El falso Méliès. Note sul dibattito in merito al restauro del Voyage dans la lune a colori

Raffaele Pavoni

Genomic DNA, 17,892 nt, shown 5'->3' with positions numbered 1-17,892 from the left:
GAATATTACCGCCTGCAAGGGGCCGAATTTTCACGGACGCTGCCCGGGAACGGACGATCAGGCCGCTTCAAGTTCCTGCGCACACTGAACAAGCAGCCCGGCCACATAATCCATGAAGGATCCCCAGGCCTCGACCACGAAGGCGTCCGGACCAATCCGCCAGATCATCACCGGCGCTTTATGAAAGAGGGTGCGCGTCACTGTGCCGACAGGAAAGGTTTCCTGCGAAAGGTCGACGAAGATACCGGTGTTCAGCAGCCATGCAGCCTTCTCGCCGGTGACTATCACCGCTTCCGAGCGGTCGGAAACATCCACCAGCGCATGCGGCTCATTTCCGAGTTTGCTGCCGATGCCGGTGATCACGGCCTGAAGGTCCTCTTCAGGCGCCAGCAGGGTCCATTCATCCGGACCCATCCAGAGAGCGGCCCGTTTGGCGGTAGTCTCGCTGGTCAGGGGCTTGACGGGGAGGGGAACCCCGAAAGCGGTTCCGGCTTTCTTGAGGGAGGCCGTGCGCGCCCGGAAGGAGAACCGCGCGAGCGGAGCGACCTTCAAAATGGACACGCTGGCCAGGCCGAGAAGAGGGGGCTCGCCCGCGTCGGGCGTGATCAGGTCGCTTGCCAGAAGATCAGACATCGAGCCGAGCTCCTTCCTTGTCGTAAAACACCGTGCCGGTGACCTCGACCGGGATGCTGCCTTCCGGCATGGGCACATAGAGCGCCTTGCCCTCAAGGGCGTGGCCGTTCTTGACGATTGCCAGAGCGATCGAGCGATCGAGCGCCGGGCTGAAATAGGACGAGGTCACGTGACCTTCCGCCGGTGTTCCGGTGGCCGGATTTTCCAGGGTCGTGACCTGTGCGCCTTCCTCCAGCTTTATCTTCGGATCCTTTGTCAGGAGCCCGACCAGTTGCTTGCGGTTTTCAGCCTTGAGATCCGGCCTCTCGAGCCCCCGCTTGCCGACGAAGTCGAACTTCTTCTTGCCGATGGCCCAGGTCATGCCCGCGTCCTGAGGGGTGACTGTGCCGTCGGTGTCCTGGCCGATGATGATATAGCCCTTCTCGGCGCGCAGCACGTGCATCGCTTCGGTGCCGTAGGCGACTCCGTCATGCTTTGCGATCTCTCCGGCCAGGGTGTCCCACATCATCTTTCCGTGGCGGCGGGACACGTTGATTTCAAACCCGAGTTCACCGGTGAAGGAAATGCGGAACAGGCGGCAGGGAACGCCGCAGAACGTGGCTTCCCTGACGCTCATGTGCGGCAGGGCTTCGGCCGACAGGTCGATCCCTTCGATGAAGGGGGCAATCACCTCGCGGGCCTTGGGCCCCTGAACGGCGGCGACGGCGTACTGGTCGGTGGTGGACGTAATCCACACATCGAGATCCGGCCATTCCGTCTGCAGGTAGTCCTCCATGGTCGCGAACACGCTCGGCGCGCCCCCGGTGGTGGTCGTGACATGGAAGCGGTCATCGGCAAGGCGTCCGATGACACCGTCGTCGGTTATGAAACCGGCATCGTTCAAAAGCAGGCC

The 2011 edition of the Cannes Film Festival was inaugurated with the screening of a restored copy of a colour version of Georges Méliès’ Voyage dans la Lune, a footage found in Barcelona seventeen years before. The operation, conducted by a French-based film preservation private company, aroused a heated debate among scholars and film historians about the morality of the choices made. Roland Cosandey and Jacques Malthête’s pamphlet, appeared on Journal of Film Preservation, is in this sense emblematic: the object of restauration, according to these critics, would be nothing more than a pirate copy, hand-painted and distributed in the Spanish market. In the field of film restoration, the question of the fidelity to an “original”, true or presumed, has always been a battle ground, above all for what concerns the artefacts of the early cinema: most of the times, indeed, they lived an autonomous and uncontrollable life, circulating in distinct versions, with different cuts and colours, even inside the same country. To define what is an original, to this extent, is a necessarily subjective act, that calls into account the double nature of film, both as a material object and a spectacular experience. In this sense, as I will try to explain, the two opposite strong positions are not irreconcilables: if the restoration of Voyage’s colour copy represents, at a philological level, an evident mystification of the original, nevertheless it recognizes and valorizes the “originality of fake”, and in doing so acquires legitimacy.